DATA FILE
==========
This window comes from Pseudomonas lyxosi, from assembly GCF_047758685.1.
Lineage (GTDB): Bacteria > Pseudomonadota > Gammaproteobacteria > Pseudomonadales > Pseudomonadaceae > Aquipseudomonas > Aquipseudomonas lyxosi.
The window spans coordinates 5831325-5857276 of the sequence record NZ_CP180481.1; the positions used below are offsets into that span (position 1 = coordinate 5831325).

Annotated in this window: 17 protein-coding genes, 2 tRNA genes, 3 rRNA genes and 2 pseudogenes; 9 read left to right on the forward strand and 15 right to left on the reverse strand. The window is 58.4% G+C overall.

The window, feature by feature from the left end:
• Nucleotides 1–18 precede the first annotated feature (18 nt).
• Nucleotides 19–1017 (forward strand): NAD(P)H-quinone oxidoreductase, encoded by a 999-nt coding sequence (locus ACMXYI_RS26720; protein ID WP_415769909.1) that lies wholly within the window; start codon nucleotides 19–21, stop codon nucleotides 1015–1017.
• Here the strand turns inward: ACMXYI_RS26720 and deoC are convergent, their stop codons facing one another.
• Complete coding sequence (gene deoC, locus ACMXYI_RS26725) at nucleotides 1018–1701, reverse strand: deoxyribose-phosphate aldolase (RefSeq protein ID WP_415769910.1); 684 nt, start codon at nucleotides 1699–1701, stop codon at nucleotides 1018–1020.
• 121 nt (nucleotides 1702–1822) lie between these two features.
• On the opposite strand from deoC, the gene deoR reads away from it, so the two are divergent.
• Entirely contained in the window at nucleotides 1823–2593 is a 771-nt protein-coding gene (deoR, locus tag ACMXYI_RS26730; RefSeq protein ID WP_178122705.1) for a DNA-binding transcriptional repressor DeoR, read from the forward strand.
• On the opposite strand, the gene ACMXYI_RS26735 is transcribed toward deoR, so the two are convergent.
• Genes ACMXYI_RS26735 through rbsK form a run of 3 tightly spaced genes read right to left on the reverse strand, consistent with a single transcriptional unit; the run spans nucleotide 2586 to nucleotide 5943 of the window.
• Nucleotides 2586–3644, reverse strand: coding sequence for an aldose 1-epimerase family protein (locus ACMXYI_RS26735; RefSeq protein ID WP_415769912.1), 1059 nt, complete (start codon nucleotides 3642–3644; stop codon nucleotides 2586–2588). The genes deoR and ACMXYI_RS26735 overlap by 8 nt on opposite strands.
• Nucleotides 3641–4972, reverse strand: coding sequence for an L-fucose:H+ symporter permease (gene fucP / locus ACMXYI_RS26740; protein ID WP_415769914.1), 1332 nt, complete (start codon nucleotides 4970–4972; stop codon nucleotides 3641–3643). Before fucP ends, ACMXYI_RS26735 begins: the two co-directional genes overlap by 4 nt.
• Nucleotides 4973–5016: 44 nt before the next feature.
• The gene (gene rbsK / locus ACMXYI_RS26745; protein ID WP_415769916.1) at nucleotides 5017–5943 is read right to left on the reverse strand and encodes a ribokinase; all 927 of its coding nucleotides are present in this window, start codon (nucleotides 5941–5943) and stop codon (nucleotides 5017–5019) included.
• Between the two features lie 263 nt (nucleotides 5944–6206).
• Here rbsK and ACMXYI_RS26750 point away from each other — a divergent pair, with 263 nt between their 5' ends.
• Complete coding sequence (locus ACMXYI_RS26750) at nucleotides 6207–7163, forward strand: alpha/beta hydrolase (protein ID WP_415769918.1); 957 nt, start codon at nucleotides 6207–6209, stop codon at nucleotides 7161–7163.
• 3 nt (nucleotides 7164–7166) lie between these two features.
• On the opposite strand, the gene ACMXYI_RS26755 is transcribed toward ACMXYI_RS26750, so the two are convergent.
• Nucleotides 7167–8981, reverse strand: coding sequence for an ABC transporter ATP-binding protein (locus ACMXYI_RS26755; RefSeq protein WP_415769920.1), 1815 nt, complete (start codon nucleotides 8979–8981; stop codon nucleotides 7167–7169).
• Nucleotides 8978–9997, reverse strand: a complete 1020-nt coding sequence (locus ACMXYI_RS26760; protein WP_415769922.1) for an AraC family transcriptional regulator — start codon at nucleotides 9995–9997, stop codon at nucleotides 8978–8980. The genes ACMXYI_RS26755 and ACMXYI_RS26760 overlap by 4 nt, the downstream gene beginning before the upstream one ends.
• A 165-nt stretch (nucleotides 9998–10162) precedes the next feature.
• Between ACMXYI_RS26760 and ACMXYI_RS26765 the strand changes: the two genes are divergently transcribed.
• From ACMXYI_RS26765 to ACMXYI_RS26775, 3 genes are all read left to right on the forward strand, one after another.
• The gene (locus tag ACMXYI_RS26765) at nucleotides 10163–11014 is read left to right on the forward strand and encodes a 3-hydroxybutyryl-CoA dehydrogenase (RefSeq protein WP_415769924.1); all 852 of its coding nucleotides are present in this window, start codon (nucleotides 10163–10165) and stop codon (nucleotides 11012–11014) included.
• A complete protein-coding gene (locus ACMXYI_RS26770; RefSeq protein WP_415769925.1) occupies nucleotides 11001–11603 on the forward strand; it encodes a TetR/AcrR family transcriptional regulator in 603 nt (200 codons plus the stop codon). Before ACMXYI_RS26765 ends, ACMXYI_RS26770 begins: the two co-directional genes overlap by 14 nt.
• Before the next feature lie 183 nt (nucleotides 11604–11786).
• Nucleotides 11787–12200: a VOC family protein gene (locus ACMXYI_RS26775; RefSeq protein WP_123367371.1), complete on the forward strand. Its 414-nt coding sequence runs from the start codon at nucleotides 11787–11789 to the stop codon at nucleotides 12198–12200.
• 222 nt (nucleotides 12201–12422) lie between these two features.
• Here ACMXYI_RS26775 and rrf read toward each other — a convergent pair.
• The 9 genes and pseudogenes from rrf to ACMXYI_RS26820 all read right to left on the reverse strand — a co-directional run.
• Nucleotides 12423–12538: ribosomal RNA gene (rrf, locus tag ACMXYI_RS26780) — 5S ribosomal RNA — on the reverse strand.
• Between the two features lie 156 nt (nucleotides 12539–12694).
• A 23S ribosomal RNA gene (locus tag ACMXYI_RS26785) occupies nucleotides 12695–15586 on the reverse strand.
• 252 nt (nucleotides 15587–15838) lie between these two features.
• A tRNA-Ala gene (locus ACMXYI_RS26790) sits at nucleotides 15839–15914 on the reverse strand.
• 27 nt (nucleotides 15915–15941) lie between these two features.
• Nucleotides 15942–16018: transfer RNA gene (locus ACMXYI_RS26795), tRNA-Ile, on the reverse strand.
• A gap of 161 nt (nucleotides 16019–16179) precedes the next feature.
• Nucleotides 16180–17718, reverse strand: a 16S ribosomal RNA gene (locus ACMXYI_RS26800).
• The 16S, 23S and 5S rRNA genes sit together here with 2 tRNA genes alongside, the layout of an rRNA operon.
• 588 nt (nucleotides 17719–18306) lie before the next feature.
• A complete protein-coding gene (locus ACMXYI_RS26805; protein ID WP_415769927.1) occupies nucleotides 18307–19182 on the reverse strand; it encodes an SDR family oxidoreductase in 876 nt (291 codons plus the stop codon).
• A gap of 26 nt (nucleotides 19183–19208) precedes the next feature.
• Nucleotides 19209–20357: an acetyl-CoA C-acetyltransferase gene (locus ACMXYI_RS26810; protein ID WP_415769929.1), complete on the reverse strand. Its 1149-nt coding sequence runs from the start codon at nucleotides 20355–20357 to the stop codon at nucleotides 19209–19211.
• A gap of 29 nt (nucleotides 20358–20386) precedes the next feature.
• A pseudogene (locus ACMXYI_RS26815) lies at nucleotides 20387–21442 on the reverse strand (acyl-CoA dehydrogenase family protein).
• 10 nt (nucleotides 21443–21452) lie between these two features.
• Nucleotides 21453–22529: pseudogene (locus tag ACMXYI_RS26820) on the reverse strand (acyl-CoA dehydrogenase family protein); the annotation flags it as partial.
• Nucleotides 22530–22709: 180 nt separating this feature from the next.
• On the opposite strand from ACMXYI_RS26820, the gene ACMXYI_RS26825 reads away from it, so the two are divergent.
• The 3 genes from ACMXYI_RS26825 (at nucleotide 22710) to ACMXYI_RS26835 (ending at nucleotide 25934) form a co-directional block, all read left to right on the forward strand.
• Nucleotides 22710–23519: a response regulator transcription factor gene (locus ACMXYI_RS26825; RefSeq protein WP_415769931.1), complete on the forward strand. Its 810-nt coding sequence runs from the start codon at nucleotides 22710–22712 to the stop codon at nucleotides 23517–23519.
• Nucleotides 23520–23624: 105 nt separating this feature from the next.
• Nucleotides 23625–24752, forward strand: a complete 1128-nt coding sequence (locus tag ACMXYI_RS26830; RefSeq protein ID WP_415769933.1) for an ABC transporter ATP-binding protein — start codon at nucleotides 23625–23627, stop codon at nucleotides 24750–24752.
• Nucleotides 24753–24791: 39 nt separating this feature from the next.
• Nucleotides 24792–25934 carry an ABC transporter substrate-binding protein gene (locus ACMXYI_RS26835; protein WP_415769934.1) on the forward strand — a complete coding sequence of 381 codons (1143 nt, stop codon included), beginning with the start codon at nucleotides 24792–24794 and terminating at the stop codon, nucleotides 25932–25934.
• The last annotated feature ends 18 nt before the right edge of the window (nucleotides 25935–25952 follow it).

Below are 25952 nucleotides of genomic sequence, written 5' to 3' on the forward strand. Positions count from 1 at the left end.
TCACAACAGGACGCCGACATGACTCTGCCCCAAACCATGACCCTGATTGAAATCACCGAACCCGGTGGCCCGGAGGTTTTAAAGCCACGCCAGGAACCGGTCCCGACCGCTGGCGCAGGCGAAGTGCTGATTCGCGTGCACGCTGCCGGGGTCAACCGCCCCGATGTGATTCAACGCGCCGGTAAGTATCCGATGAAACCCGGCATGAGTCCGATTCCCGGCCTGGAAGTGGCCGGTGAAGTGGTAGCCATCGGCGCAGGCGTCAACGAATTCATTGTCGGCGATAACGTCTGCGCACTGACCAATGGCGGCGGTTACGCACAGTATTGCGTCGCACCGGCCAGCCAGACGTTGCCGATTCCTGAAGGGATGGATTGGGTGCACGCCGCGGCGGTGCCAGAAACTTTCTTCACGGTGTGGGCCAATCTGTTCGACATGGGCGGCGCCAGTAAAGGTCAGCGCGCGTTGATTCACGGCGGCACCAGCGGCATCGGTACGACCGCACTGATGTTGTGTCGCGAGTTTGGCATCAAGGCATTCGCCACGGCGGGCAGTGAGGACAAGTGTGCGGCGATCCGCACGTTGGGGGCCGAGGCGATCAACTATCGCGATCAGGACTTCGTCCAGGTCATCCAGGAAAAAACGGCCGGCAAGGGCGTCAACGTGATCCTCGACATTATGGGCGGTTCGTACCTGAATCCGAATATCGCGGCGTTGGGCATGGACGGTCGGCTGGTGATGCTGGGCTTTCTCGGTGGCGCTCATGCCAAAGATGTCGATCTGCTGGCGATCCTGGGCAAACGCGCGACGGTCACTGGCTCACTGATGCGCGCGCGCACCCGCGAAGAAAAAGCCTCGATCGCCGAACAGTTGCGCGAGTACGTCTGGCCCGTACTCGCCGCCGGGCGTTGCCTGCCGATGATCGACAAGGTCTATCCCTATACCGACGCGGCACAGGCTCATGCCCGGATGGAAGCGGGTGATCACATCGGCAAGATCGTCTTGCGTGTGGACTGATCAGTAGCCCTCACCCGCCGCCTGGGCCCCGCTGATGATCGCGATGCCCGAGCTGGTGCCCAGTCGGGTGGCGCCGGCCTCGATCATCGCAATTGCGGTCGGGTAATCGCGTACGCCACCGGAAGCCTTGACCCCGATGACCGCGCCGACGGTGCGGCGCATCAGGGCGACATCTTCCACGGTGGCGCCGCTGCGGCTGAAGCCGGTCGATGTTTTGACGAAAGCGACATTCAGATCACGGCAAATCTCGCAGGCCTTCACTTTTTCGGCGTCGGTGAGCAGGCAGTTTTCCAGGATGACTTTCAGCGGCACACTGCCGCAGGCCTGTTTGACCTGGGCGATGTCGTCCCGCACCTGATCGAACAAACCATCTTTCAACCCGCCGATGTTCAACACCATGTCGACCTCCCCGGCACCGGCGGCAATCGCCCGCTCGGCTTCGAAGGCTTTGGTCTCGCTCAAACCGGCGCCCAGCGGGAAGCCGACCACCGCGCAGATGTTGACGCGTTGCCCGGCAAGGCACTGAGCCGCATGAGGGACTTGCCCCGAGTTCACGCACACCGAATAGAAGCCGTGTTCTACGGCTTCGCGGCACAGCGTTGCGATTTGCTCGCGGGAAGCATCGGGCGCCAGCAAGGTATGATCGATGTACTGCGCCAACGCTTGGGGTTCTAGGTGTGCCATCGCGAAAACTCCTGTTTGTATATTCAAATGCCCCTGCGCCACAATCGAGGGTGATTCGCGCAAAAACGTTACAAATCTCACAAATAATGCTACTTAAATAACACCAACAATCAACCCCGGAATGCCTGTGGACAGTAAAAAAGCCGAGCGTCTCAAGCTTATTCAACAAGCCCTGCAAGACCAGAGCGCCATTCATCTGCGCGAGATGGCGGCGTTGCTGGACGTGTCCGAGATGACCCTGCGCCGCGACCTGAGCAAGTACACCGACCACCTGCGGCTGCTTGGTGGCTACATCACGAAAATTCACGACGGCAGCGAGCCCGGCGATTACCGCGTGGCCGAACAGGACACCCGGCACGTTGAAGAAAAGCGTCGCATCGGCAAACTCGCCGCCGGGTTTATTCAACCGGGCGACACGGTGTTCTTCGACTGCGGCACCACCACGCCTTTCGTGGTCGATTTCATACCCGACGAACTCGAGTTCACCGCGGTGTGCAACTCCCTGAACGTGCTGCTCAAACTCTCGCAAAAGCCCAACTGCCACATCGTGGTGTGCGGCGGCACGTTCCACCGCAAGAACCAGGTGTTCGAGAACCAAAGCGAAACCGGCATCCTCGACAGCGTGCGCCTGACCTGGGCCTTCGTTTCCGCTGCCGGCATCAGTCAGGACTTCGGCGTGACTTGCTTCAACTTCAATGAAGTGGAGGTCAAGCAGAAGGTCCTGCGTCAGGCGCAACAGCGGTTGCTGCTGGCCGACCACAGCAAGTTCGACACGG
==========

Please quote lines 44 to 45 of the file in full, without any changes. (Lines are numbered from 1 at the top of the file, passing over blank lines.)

• Nucleotides 16180–17718, reverse strand: a 16S ribosomal RNA gene (locus ACMXYI_RS26800).
• The 16S, 23S and 5S rRNA genes sit together here with 2 tRNA genes alongside, the layout of an rRNA operon.